Although Change or Die is not explicitly about education, it explains why well-intentioned innovations more often expire than thrive.

A problem, Deutschman says, is that leaders too often rely on relatively ineffective change strategies—facts (human beings are not as rational as we think we are), fear (at best it’s a short-term motivator), and force (there are many ways it can be resisted) to promote change.

Instead, successful change efforts in schools:

• offer a sense of hopefulness that student learning can be improved through a genuine sense of community and teamwork that supports the implementation of new practices (relate),

• provide sustained learning to enable the acquisition of new habits of mind and behavior (repeat), and

• enable the development of new conceptual frameworks aligned with the innovation (reframe).

Do you agree that administrators and teachers often underestimate the intensity and duration of learning that is required to meaningful influence thinking and behavior?

Lois Easton describes how “Design Teams” can lead to productive meetings

Dennis Sparks

Too often the meetings that educators attend feel purposeless and unproductive.

With that perennial problem in mind, I asked Lois Easton to suggest a remedy, which she did in the form of a “Design Team.”

Here’s what Lois had to say:

Done with meetings that are torturous in the first place and lead to nothing? Disappointed in professional learning that robs resources (time, energy, and usually, money) and lead to no substantive change?

These gatherings of educational professionals may seem purposeless—and may, indeed, be purposeless in the sense that purposes are unspecified or unclear. Or, these gatherings may be minimally motivating.

In either case, there’s no action, and there are no results and, once again—reflecting onwasted resources—educators become cynical about meetings and professional learning.

Even if they are motivating, meetings and professional learning may lead to little or no action simply because no one has seriously thought about the support and accountability required to making change. It’s almost as if no one really expects that these processes will lead to action which leads to results.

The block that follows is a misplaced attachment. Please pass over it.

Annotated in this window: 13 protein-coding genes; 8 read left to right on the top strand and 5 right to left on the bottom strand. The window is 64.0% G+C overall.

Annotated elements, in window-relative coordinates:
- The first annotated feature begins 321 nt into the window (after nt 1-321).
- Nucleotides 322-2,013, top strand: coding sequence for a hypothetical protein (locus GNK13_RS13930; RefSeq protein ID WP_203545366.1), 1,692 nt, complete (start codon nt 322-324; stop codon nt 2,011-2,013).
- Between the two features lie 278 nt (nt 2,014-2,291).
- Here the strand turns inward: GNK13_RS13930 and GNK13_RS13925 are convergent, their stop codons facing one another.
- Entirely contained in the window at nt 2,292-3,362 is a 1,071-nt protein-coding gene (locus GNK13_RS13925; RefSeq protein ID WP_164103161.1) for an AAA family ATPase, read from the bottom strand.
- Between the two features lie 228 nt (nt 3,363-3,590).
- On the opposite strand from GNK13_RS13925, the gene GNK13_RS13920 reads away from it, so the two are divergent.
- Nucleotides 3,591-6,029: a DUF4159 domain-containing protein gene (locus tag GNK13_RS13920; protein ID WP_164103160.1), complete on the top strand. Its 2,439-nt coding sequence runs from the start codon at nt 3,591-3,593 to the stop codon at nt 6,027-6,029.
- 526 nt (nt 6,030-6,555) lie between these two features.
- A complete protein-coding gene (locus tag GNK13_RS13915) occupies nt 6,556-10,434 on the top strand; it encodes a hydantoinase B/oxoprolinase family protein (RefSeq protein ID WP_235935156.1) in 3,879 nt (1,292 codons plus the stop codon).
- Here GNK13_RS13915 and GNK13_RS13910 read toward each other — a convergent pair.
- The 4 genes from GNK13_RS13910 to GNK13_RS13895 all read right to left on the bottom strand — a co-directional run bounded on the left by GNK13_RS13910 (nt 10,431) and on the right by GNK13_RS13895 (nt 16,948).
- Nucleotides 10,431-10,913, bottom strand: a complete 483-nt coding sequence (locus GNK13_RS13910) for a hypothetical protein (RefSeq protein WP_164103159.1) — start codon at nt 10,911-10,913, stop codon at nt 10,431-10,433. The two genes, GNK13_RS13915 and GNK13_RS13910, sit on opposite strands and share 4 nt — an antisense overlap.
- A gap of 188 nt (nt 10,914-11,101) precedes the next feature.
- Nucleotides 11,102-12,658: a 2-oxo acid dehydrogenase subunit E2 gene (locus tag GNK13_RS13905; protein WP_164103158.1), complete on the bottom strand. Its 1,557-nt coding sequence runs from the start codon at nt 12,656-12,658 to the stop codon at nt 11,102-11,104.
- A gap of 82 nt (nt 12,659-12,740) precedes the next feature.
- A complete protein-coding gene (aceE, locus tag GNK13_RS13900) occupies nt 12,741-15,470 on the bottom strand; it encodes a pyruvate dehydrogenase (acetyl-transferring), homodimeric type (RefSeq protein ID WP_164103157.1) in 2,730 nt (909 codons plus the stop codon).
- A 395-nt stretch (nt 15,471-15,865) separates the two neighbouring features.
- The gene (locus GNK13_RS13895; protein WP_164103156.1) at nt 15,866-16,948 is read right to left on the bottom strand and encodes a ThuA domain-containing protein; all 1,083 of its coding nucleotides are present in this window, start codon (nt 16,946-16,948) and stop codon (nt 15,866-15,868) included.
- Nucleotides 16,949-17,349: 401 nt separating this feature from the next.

One solution to this dilemma is the Design Team.

You can call it anything you want, but this team of people inside the group labors before,during, and after the meeting or professional learning to consider purposes, desired action, support, and accountability. These are people who, themselves, are engaged in making the changes—in their classrooms, schools, and districts.

The philosophy is that those affected by—and effecting—the change should have some say in how the change is made, how to support it, and how to be sure that the change is making a difference for student learning.

The Design Team: 

Meets before the meeting or professional learning to determine the need for a meeting or professional learning. Though they may work with a facilitator from within or outside the organization, the Design Team has a huge say in what happens.

Collects and analyzes data before they begin planning, using the question, “What leads us to want a meeting or professional learning?”

Circulates the results of their data discussions with their colleagues: “Here are the dataresults. Are these data important? For instance: Is it okay for 20% of our students not to graduate? Is it okay for 4th graders to dislike reading? Is it okay for girls to steer clear of math? Should we do something about these data? What do you recommend?”

Requests feedback and use responses to modify their work. They continue to use this feedback cycle throughout the work (ideally throughout a school year or more).

Drafts outcomes—what people will know and be able to do as a result of the meeting or professional learning—as well as overall purposes. They request feedback, even if only thumbs-up or down on the outcomes.